Recently, co-infection with Cryptosporidium and Giardia has been reported in a case of IgA vasculitis and nephropathy [42]. However, several other infectious agents, insect bites, and vaccinations have been associated with the onset of IgA vasculitis and may act as disease triggers [43]. An important disease associated with IgA vasculitis is familial Mediterranean fever, in which the presentation of IgA vasculitis is more commonly associated with gastrointestinal tract involvement [44]. IgA vasculitis and nephropathy have also been reported as rare complications of COVID-19 vaccinations (Table 1) [45,46].

Clinical Presentation in Children

In contrast to many other forms of systemic vasculitis, IgA vasculitis in children is typically self-limited [25]. In children, there are four main presenting symptoms and signs: palpable purpura without thrombocytopenia or coagulopathy; arthritis and arthralgia; abdominal pain, sometimes associated with bleeding; and renal disease (IgA nephropathy) that presents with proteinuria [25]. In global population studies, adults with IgA nephropathy had significantly worse renal impairment when compared with children [25,26]

Children with IgA vasculitis, or Henoch-Schönlein purpura, commonly present at a mean age of onset of 6–7 years with four main signs and symptoms: palpable purpura without thrombocytopenia or coagulopathy; arthritis or arthralgia; abdominal pain; renal disease, usually with proteinuria [47,48]. The clinical signs and symptoms may develop in children over days or weeks, usually including purpura and joint pain [47,48]. However, the initial diagnosis may be delayed due to the many differential diagnoses associated with the signs and symptoms alone (Table 2) [47,48]. Up to 50% of children have gastrointestinal symptoms that can be mild (abdominal pain, nausea, vomiting) to gastrointestinal hemorrhage, obstruction, or perforation due to the effects of small vessel vasculitis [49]. IgA nephropathy is reported in between 20–54% percent of children with IgA vasculitis and is more common in older children and adults [48].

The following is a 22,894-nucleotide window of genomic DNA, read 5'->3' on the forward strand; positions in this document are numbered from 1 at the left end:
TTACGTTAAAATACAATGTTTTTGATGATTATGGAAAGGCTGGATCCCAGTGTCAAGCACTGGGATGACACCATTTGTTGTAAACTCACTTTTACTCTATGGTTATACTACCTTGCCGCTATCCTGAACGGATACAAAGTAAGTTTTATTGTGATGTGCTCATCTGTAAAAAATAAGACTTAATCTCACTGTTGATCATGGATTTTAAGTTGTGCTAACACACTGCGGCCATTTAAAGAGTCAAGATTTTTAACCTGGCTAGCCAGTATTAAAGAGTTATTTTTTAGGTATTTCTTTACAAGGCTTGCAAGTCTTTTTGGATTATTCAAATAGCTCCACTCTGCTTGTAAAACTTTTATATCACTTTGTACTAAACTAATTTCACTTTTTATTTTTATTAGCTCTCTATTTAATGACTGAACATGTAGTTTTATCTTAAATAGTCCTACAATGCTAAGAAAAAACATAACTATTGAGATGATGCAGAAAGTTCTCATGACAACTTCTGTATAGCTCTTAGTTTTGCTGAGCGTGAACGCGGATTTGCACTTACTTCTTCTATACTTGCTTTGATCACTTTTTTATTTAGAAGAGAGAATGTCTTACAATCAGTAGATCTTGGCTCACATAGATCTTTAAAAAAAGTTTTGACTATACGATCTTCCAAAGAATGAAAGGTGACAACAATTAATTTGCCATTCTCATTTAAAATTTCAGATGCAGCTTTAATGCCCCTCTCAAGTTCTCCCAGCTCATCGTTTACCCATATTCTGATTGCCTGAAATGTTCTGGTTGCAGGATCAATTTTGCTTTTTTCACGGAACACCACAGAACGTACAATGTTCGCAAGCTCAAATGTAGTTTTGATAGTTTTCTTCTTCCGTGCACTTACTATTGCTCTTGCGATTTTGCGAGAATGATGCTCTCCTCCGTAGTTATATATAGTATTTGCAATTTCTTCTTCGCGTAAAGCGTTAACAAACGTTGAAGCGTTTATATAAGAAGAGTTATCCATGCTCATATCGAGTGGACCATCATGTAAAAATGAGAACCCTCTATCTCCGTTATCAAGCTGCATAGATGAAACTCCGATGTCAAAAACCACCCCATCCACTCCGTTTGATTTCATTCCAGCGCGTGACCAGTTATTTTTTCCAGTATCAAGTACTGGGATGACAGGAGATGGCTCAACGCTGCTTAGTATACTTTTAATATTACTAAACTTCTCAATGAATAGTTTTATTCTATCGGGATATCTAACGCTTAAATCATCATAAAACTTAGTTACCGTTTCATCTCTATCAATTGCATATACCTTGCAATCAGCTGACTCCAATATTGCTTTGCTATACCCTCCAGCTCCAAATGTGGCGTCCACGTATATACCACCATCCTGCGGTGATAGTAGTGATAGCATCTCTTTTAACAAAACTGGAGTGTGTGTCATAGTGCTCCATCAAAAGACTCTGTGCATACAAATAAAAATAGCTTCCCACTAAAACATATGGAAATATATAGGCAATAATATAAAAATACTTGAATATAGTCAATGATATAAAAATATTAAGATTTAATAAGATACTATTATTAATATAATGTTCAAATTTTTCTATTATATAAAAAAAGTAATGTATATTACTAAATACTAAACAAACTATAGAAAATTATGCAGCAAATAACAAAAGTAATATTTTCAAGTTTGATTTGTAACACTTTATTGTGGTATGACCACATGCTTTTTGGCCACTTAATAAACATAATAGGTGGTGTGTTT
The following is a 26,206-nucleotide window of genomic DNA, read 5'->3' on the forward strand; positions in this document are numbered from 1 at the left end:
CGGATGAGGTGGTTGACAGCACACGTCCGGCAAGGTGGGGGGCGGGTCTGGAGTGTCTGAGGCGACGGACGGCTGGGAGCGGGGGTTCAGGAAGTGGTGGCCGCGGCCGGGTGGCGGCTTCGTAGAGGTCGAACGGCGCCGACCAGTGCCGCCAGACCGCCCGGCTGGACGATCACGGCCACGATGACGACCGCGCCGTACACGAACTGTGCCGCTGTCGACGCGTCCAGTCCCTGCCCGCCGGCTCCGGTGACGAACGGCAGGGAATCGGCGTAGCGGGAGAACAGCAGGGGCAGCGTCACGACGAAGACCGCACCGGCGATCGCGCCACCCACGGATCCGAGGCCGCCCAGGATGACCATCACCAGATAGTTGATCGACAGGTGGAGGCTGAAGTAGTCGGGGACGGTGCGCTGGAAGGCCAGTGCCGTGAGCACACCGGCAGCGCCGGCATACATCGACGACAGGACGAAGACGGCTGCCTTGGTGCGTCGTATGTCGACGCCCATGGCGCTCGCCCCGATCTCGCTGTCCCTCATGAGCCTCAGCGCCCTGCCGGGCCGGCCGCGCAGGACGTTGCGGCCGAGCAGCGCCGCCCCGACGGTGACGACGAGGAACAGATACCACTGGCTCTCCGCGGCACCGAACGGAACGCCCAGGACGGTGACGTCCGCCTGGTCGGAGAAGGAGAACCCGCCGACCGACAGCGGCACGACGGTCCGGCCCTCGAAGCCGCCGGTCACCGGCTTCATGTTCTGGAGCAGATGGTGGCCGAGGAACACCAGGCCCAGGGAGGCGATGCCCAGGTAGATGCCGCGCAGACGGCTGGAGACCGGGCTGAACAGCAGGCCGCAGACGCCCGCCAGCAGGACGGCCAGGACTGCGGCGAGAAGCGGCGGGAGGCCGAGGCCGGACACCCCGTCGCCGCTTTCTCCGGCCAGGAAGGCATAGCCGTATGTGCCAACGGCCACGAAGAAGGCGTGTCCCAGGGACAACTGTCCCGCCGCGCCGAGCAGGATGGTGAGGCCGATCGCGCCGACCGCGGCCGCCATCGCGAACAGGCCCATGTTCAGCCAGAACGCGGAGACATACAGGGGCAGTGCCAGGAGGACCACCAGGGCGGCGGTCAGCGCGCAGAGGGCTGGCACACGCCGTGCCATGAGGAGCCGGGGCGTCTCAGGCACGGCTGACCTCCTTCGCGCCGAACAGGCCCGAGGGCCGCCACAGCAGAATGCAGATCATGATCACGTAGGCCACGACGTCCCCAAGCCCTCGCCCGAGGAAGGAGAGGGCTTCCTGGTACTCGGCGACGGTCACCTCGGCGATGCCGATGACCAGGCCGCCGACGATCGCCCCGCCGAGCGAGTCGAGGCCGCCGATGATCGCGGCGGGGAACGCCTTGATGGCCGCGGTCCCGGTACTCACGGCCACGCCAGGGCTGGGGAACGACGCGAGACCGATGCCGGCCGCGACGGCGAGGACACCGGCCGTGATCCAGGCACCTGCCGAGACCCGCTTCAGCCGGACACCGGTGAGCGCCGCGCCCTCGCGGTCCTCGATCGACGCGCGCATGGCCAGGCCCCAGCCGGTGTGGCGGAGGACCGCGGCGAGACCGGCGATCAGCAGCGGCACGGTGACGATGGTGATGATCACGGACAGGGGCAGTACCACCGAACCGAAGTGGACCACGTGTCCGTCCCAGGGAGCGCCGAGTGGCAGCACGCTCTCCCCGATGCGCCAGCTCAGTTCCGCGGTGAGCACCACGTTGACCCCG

Clinical Presentation in Adults

The clinical presentation of IgA vasculitis in adults is similar to that in children [50]. However, in adults, there are two main differences; abdominal symptoms are less common, but renal involvement is more significant, including end-stage kidney disease (ESKD) [50]. Importantly, adults with no known trigger for developing IgA vasculitis should be investigated for solid-organ malignancy, a recognized risk factor [50]. A rare side effect of chemotherapy is IgA vasculitis, which has been identified in recent case reports [41]. The differential diagnoses of the presentation, symptoms, and signs of IgA vasculitis can be complex and are summarized in Table 2.

The most common presentation of IgA nephropathy in adults is hematuria, with or without red blood cell (RBC) casts, and proteinuria [50,51]. The co-existence of hematuria and proteinuria is associated with an increased risk of progressive renal disease, which is more common in adults [51]. Risk factors for IgA nephropathy are also poorly understood. However, some recent studies have identified older age at the onset of IgA vasculitis, gastrointestinal symptoms, disease relapses, leucocytosis, and low C3 levels as risk factors [52]. Therefore, long-term follow-up is essential in patients with a history of IgA vasculitis.